Surviving Censorship and Other Challenges in Europe’s Smallest Market

In Guest Contributors by Guest Contributor

By Chris Gruppetta

If someone were to ask me for advice on whether to become a publisher in Malta, I’d say don’t. And not just because I’d have yet another competitor. The very fact of survival has become a skill in itself.

Let’s get the basics out of the way: Malta is a tiny country, well under half a million people. It is a bilingual country, with the consequence that locally published books compete against the brute force of the entire publishing output of the English-speaking world, a lot of which is imported into Malta.

Typical print runs of 1,000 or even — more recently — 500 copies mean economies of scale are not really possible. Since joining the EU in 2004, Malta has suffered a brain drain of unprecedented proportions, including the vast majority of its young authors. And for a number of historical and political reasons, self-publishing has a legitimacy not seen possibly anywhere else in Europe.

And yet — and yet — over the past decade we have published some of the most exciting, freshest, sexiest books Malta has ever seen. A new generation of authors, cosmopolitan, well-travelled, unburdened by colonialist complexes — most notably Pierre J. Mejlak, winner of the European Sea of Words Award from among 200 authors from over 40 countries, Clare Azzopardi, and duo Simon Bartolo and Loranne Vella, whose teenage fantasy trilogy Il-Fiddien smashed all sales records in Malta and has just been optioned for a movie deal — has taken Maltese writing to previously unattainable heights.

Where, until the mid-nineties, the prevalent genre was insular and nostalgic, the new wave of Maltese literature has been pushing at the boundaries of what we can write — and read — about.

This, sadly, is happening with — some would say in spite of — a grim backdrop of resurgent censorship and state interference. In perhaps no other country does the government actively publish books and compete as much with the private industry. The government even publishes its own textbooks, which it then imposes as set texts within all state schools—thus cutting off private publishers from an important source of revenue.

Even more chilling is the fact that an author and his publisher are currently facing the prospect of jail time for a sexually explicit short story. Published last year in a university magazine, the University Rector and Chaplain — the latter still a figure of some influence in heavily Catholic Malta — brought the story to the attention of the police, who hauled the author and publisher to court charged with obscenity. The case is still sub judice, however, given the worrying court judgment earlier this year confirming the banning of Scottish playwright Anthony Neilson’s play Stitching, many in the Maltese cultural scene are very worried at this resurgent tendency, especially considering that to date, no senior government official has spoken out publicly in favor of freedom of expression and against this blatant censorship.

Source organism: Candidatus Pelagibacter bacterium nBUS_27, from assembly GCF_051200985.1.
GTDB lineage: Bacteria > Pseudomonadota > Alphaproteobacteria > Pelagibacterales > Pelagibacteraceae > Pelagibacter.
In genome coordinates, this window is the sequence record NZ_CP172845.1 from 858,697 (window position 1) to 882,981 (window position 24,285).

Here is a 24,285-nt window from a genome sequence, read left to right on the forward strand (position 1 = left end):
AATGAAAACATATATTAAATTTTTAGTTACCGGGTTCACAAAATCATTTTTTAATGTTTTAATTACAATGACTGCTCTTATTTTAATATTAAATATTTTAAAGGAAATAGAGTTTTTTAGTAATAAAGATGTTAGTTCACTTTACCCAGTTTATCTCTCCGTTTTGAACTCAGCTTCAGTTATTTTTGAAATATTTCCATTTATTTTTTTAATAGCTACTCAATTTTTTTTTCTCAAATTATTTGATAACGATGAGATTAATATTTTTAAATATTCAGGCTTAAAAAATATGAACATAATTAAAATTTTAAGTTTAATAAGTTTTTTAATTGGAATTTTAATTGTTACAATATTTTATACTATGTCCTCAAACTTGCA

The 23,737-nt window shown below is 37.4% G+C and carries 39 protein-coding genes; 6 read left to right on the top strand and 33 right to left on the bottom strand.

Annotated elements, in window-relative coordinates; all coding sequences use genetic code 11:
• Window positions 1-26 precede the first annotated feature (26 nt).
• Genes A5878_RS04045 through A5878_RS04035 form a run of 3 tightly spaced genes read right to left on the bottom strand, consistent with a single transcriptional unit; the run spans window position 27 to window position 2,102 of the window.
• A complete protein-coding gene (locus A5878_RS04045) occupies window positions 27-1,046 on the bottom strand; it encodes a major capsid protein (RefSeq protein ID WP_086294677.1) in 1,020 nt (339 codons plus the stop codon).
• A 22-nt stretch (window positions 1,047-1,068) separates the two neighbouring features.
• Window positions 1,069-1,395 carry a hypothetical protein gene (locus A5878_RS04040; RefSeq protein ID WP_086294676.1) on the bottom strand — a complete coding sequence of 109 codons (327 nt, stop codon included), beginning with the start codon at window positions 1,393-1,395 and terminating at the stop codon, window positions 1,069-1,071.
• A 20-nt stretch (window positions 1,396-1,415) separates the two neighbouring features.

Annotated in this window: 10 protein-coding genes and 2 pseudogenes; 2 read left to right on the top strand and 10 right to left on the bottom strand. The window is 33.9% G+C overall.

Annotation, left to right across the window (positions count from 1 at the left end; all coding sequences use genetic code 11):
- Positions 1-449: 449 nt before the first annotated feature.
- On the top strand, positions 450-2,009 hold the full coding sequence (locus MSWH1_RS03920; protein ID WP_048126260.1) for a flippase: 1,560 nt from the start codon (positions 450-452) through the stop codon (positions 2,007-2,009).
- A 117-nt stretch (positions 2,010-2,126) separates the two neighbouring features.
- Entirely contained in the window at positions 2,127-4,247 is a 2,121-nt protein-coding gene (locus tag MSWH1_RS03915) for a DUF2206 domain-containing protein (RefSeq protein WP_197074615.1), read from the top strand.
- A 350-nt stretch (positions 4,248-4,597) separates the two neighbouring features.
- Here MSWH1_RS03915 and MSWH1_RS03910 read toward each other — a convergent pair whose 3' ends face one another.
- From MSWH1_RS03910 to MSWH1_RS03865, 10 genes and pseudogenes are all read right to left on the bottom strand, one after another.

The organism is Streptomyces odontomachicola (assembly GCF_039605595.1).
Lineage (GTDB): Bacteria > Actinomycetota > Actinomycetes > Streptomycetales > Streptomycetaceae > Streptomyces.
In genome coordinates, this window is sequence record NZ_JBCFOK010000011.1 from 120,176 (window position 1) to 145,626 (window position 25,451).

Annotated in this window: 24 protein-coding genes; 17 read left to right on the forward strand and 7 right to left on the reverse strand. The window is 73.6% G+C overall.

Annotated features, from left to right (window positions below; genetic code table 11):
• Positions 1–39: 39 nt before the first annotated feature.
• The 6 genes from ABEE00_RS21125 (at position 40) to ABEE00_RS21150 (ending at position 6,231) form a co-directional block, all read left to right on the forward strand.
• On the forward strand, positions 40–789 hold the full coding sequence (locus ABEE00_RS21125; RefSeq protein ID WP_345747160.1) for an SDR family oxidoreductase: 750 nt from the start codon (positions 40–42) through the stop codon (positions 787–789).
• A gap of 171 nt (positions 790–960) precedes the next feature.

This is of course harming the publishing industry, as we have all had to put publishing projects on hold until the courts confirm or otherwise whether the inclusion of sex scenes is suddenly deemed to be “obscene” and therefore illegal. Likewise, a number of authors have opted to take a sabbatical from writing — or at least from submitting manuscripts for publication — until they have a clearer idea of what they are “allowed” to write. Unless the issue is resolved urgently, many in the creative industries are talking of a generation of self-censorship.

The last two years have seen a number of high-profile publisher bankruptcies and closures, so that the number of publishers has been seriously depleted. And among those that remain, a shocking number adopt suspicious practices such as asking authors to contribute financially — sometimes to the tune of thousands of Euros — to the publication of their book. No serious publisher that I know of, overseas, would be caught dead peddling this glorified form of vanity publishing, yet in Malta it is depressingly common, and the practice is — if not approved of — at least condoned by the authorities and most book organizations.

So is it all doom and gloom? Luckily not. Swaths of the publishing industry have professionalized beyond recognition, Maltese books are starting to travel beyond our borders, manuscripts are getting the rigorous editing and packaging they deserve, and a reading market that is getting more sophisticated by the minute is voting with its Euros and giving young authors recognition and notoriety. As long as they don’t wind up in jail, that is.

Chris Gruppetta, former Chair of the International Young Publisher network, runs Merlin, Malta’s largest publisher and three-time winner of the Best Publishing House Award.

About the Author

Guest Contributor

Guest contributors to Publishing Perspectives have diverse backgrounds in publishing, media and technology. They live across the globe and bring unique, first-hand experience to their writing.